Asked to do a piece for Local History Month I was considering various buildings and people of Warminster. Then with the ongoing Covid virus affecting us all I remembered my lunch time walk through the town park. A glorious spring day, people were meeting friends and family. A joyous sight, seeing grannies and grandads meeting up with young grandchildren, not seen for weeks, friends were picnicking from a distance. There was a lot of smiles and laughter. A real tonic for people after a long lockdown. We are so lucky to have this lovely environment to go to. Long may it be a place for meeting friends and family, for children to play in the playground, and paddle in the paddling pool. For friends to sit on bench’s round the lake, admiring the ducks on the lake, the glorious trees and lovely flowers. The Smallbrook Nature Reserve to walk through with lovely wildflowers and lots of birds, what’s not to like!
The History of the Park
The idea for the Town Park was originally suggested and designed as a Remembrance of the Coronation of King George V in 1911. This did not happen then, but was brought up again in 1922. After the First World War unemployment was high so it became a work creation scheme. A loan was received from The Ministry of Health in the December, and the Unemployment Grants Committee also paid an unemployment grant. Half the £8,000 cost of scheme was wages for the workers.
The site chosen was the town’s Old Refuse Tip in Weymouth Street, a boggy area, and the need for a major removal of soil, then levelling the site.
Local Studies Library – the elderly volumes that might surprise you!
I can’t believe it’s been 5 years this month since I was lucky enough to become the County Local Studies Librarian here at the Wiltshire & Swindon History Centre. In this time, I’ve had the exciting opportunity to learn a lot more about Wiltshire’s fantastic Wiltshire Studies collection, both at the History Centre and in the county’s many local libraries. You could spend a lifetime delving into the items we hold; there is never enough time in the day to enjoy looking at the collection and the many and varied topics, people and places that span hundreds of years.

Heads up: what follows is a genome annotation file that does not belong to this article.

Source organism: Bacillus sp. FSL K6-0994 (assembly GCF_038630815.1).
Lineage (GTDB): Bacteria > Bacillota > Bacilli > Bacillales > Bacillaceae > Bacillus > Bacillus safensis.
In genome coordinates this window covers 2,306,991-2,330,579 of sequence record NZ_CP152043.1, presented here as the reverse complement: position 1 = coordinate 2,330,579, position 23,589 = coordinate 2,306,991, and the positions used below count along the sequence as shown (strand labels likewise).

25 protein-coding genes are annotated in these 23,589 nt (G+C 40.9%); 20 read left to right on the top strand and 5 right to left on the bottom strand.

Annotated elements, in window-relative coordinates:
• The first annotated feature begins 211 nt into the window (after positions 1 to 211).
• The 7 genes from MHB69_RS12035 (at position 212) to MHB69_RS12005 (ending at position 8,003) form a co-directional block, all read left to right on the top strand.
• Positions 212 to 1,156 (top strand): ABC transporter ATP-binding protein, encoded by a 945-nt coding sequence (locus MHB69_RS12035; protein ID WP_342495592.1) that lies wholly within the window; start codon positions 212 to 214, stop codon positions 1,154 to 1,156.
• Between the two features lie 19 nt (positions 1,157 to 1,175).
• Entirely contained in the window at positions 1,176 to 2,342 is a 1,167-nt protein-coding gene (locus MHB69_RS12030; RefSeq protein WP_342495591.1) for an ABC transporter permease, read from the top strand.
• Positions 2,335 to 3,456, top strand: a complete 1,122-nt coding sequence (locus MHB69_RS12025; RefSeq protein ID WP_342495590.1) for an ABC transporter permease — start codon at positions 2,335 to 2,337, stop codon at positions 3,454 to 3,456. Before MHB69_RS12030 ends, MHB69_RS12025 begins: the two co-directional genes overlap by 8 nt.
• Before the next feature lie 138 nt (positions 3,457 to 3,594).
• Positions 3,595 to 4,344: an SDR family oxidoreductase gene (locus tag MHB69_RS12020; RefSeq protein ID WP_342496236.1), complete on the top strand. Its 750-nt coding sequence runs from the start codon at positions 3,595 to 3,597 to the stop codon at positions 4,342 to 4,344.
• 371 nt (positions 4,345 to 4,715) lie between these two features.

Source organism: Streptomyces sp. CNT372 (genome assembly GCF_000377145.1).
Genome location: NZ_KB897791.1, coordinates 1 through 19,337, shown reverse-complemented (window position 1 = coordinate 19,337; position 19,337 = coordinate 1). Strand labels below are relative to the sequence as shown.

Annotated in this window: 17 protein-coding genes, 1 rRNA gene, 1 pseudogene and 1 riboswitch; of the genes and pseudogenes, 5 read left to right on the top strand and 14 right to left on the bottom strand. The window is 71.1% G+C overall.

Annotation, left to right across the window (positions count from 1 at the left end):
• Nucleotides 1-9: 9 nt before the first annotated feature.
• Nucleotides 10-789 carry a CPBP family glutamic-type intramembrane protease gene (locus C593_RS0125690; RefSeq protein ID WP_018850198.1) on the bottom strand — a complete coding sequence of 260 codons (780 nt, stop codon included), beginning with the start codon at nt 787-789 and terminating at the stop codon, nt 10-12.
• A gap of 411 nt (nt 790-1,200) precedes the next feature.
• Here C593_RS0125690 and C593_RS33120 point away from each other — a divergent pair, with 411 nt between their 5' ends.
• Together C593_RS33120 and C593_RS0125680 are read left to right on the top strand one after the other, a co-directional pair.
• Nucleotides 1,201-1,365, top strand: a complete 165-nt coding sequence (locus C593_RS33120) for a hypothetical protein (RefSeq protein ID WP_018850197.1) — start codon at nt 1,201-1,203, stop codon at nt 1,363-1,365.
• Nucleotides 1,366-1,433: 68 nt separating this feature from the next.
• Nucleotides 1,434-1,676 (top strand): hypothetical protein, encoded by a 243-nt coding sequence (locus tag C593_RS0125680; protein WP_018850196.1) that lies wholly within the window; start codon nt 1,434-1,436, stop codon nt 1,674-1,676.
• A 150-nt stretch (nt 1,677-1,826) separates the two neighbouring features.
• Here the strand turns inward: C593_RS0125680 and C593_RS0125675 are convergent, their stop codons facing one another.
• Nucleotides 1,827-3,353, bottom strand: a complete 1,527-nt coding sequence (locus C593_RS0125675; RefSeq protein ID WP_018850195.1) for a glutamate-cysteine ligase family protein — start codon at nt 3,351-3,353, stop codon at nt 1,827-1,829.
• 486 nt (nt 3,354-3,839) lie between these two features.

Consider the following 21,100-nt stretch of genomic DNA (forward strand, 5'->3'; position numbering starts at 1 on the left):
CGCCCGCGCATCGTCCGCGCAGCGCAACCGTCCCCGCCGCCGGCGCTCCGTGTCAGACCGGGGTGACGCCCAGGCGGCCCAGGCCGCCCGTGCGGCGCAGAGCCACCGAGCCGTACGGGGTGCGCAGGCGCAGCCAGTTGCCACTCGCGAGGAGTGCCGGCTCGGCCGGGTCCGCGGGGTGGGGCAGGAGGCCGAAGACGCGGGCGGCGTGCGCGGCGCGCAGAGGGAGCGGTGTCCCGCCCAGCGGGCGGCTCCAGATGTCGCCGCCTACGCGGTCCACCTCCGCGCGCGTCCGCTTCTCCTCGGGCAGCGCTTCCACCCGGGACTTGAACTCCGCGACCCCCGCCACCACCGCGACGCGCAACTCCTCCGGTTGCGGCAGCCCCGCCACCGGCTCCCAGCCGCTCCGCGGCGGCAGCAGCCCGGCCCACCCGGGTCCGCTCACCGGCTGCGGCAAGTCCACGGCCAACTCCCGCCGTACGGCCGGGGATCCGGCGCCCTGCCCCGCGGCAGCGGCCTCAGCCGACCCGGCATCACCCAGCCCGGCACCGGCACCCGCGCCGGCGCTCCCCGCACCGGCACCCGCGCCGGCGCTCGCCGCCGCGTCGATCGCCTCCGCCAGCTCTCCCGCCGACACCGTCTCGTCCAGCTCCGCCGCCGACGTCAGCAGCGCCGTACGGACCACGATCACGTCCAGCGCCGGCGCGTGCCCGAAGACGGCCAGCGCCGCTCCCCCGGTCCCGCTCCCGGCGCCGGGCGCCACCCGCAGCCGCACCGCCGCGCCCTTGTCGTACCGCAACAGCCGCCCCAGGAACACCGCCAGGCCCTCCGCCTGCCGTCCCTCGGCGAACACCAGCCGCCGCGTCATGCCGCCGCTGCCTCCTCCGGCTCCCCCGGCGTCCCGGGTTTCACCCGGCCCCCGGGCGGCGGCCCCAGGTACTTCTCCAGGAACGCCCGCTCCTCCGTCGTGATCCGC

The items in our collection have found their way to us through many different means. Some have been purchased, others gifted or donated by kind individuals, many local residents who share our belief that Wiltshire’s treasures should stay in the county for everyone to access and enjoy. Others have been in the ‘library’ system much longer, from reading rooms at places such as the Mechanics Institute in Swindon, historically part of the Wiltshire local authority before Swindon became unitary in 1997.
Local Studies libraries are classed as a ‘special collection’, and within Wiltshire’s are items dating from the 17th century to today. You would be surprised to learn how robust the most elderly items in our collection are; the acid in modern paper makes modern books more troublesome to keep safe. Even so, we like to keep an eye on our oldest items to ensure they are well looked after. I am currently conducting a condition survey to check on their wellbeing and the process has been very informative, opening my eyes to the rich variety of items we hold.
Our journey begins with some of our oldest items; Civil War and Commonwealth pamphlets from 1647-1658 (ref. AAA.946). These include the impeachment of members of the House of Commons by Sir Thomas Fairfax in 1647, an account of the speech of King Charles I on the scaffold in 1649 and a copy of the Commonwealth Mercury dated 25 November 1658, describing the removal of the body of the late Oliver Cromwell from Whitehall.